By Linda Scales
Common law graduate student Ghazaleh Jerban clearly remembers the first time she saw the artifact that would become the focus of her fellowship research. “This big frame of intricately woven delicate wires,” as she describes it, at Ottawa’s Canada Science and Technology Museum stopped her in her tracks.
Jerban is one of two 2018 graduate student recipients of the new Ingenium-uOttawa Fellowship in Gender, Science and Technology. Both she and recipient Jennifer Thivierge, a PhD student in history, were awarded access to the Ingenium museum collections to research their public history projects and gain heritage and curatorial work experience.
“I didn’t know what the piece was but at the moment I felt like it might be it,” said Jerban, a fourth-year PhD student, recalling the moment she discovered a “core memory plane” in the museum’s warehouse while investigating artifacts with her fellowship supervisor, Anna Adamek, director of the museum’s curatorial division. Sometimes called core memory or core, this early form of computer memory was widely used until the mid-1970s.
Invisible work of women
The significance of the artifact has everything to do with Jerban’s doctoral thesis, which examines the gender aspects of intellectual property laws related to women’s knowledge about textiles and agriculture.
“The issue of the protection of traditional knowledge is one area where creative, communal, collective and group activities of local and Indigenous women haven’t received the legal recognition they deserve in the current legal system,” Jerban says.
In addition to completing a bachelor’s and a master’s in law at the University of Tehran, Jerban was a graduate student fellow at the Centre for International Governance Innovation, an international think tank located in Waterloo, Ontario, and in 2016, an intern for the United Nation’s World Intellectual Property Organization. For her doctoral thesis, she interviewed Iranian women about weaving Persian carpets, whose intricate construction closely resembles the fine wire and ring weave of core memory — also made by women.
“When I saw the core memory plane, the image of the carpet loom immediately popped into my head because of the resemblance,” recalls Jerban.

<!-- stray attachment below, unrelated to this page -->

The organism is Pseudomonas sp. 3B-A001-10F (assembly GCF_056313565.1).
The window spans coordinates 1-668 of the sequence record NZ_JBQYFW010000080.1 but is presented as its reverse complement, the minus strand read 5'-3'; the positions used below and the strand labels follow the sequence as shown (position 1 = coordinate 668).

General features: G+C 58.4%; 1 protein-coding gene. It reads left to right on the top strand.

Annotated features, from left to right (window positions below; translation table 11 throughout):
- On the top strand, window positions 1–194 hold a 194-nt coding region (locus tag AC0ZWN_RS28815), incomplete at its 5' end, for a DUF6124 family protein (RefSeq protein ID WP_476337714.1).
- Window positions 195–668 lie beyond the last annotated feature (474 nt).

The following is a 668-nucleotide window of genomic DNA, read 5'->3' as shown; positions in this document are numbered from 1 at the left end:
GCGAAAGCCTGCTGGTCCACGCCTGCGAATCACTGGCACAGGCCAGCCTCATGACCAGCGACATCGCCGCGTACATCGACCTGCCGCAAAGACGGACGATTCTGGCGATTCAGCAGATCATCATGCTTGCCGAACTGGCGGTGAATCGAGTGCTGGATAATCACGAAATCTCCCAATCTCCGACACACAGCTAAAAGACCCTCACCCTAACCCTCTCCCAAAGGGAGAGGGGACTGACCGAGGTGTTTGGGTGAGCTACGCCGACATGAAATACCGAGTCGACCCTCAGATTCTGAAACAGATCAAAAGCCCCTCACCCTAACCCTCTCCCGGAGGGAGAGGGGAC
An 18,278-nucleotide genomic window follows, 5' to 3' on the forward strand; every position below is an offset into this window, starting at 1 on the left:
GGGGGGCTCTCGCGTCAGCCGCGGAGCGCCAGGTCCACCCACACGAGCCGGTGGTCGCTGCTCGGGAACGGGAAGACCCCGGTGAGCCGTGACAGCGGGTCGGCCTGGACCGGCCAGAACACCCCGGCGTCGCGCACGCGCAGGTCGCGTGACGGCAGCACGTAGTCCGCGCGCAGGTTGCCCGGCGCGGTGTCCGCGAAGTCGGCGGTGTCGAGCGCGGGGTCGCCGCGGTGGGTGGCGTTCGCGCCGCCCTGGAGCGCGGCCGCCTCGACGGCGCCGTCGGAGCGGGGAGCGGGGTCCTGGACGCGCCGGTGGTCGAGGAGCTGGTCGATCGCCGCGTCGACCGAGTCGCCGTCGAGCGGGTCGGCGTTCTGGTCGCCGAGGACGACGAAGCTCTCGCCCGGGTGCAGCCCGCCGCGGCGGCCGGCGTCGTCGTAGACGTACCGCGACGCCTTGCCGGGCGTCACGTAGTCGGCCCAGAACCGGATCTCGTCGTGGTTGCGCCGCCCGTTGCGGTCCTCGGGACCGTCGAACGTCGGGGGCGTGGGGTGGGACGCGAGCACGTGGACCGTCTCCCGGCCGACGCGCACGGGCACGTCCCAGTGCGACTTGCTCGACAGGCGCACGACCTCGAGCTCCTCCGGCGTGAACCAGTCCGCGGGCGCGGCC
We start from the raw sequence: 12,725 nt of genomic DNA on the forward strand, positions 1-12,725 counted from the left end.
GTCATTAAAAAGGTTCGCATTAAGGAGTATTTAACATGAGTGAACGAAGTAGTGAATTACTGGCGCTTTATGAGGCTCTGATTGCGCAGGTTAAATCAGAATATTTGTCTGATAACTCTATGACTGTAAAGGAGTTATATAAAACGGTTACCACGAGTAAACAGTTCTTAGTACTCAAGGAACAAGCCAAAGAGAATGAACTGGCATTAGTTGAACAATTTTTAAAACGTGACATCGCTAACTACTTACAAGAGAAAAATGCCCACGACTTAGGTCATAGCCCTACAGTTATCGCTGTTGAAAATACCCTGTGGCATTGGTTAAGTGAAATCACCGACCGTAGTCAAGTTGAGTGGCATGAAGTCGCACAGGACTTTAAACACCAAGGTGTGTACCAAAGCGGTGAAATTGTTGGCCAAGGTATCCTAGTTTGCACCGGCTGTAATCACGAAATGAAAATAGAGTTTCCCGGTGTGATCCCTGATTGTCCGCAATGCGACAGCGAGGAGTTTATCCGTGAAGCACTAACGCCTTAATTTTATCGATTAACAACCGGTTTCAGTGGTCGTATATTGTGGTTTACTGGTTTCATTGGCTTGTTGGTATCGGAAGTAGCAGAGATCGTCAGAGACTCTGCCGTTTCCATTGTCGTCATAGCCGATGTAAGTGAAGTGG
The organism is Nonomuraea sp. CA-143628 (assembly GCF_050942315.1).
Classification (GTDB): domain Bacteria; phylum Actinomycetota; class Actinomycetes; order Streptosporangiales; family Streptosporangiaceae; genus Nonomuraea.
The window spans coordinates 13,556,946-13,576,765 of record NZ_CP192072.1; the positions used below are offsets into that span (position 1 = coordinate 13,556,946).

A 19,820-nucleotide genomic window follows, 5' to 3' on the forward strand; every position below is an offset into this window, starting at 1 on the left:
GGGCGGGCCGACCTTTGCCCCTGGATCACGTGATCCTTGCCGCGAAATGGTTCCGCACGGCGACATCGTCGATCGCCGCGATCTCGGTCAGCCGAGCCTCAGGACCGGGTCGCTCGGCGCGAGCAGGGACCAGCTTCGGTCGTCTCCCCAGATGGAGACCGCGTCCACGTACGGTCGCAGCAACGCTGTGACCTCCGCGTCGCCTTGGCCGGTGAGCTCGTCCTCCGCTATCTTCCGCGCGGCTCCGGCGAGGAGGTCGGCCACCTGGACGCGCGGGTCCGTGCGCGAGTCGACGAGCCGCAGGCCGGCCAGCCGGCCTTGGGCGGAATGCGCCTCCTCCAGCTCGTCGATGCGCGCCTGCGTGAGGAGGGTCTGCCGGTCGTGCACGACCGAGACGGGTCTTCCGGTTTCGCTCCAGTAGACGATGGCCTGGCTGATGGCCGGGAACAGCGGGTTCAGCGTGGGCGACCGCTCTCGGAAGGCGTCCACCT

While researching women’s roles in the production of core memory during her fellowship, Jerban came across Hilda G. Carpenter, an African-American lab technician at the Massachusetts Institute of Technology. In 1953, Carpenter wove the core memory prototype — a critical achievement in the development of modern computers for which she was not credited until recent years. Since core memory planes couldn’t be successfully produced by machines, skilled female weavers were hired to make them by hand.
“From the fascinating marriage of colours and designs in Persian carpets to the intricately woven delicate wires in the core memory planes, I found one common theme, the invisible work of women,” said Jerban, comparing the results of her doctoral and fellowship research.
She will include her findings about core memory in her doctoral thesis.
Intellectual property and the woman question
“Raising the ‘woman question’ in the context of innovation and creativity is provocative,” Jerban says. “It challenges the apparent gender-neutral intellectual property laws by shedding light on their underlying assumptions about the role of women in science and technology."
She was describing a patent system that has been mostly designed to encourage and stimulate innovation, but not to credit forms of creativity and innovation labelled as more “feminine,” such as women’s traditional knowledge. By including the unheralded role of women in the creation of the computer’s core memory, Jerban will do much to advance her argument.